Flashlights for a 72 hour kit

Jacob Allred

Flashlights are a basic item in any 72 hour kit. In an emergency you are going to need light: to set up a tent, to walk a trail, to find your stuff in a shelter, to read a map at night, etc etc. After doing a fair amount of research, I feel a kit needs three flashlights: a lightweight handheld battery powered flashlight, a battery powered headlight, and a crank or magnetic induction flashlight.

Lightweight handheld battery powered flashlight

I made the decision to power all my electronics with Energizer Ultra Lithium AA batteries. Using AA batteries really narrows which flashlights you can get. Big flashlights with D batteries are way too big and heavy for an emergency kit. Small flashlights with AAA batteries would require carrying AAA batteries and AA batteries. My solution was to buy whatever cheap flashlight I could find at Walmart that took AA batteries. For me it was a Black & Decker Cliplight. It is about 6 inches long, takes two AA batteries, and is reasonably bright at night. I plan on keeping two Ultra Lithium batteries in it, and packing two spare batteries in my bag.

Battery powered headlight

A headlight makes it easy to see while setting up a tent in the dark. It can also be handy if you are carrying a toddler while walking on a dark path. My choice of AA batteries again limited my options here. I ended up getting the Rayovac SE1WHLT-B Sportsman Xtreme on Amazon. It takes a single AA battery and claims to provide 45 lumens. It also has red LEDs so you can get a little light without ruining your night vision, and a low-power blue LED that allegedly makes it easy to see blood in the dark (designed for hunters), but I’ll probably just use it to save battery power.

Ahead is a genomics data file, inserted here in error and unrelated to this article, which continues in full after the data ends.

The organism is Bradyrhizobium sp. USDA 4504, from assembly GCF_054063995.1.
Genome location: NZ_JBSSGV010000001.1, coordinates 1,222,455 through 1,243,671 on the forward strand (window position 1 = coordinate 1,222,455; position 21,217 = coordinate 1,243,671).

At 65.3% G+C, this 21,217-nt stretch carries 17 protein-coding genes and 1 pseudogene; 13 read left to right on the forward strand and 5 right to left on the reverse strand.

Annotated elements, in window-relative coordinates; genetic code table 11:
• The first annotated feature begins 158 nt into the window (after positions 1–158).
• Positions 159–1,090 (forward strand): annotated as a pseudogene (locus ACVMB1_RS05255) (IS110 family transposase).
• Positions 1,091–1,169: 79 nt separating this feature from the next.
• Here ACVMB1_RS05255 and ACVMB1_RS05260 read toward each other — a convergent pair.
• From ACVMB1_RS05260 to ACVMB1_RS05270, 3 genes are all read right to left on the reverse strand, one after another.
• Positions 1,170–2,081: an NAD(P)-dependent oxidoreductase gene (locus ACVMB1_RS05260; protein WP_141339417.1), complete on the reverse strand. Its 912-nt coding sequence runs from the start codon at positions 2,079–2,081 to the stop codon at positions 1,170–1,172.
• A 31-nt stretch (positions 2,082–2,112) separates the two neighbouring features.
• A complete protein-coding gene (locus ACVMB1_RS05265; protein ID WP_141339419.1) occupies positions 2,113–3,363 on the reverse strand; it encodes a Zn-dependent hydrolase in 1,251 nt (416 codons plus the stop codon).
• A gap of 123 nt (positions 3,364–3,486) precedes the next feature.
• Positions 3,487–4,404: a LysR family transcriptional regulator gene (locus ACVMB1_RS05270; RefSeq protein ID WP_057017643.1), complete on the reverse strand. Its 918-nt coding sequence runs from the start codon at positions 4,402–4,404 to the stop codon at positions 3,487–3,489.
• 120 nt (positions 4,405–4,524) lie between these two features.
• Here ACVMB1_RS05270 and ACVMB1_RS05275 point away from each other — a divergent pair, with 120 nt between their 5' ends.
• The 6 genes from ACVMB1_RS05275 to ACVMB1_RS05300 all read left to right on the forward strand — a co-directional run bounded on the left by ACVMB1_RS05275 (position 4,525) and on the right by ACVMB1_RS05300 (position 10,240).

The downside to this headlight is that it won’t last long on a single battery. With the main light, it will probably only last around 3 hours. Because of this I’ll be packing two spare batteries.


Crank or magnetic induction flashlight

It is vital to have light even if the batteries die and you run out of spares. This means you need something you can power on your own. The typical options for this are hand crank lights or magnetic induction lights (the kind you shake). I personally hate the shake lights, and my radio of choice comes with a crank and a flashlight, so I think I’m set.

Disposable flashlights

If I end up with a little extra room in my pack then I’ll probably pack several flashlights that I consider disposable. These are cheap (or more often free) LED flashlights from Harbor Freight. I consider them disposable because they tend to take button cells (like the common CR2032) and I’m committed to carrying only a single type of battery. The flashlights themselves are so inexpensive that it wouldn’t bother me to lose one (or two or three), trade them away, or to just toss them when the batteries die. If I end up putting these in my packs then I’ll probably use them up before draining the batteries on my primary lights.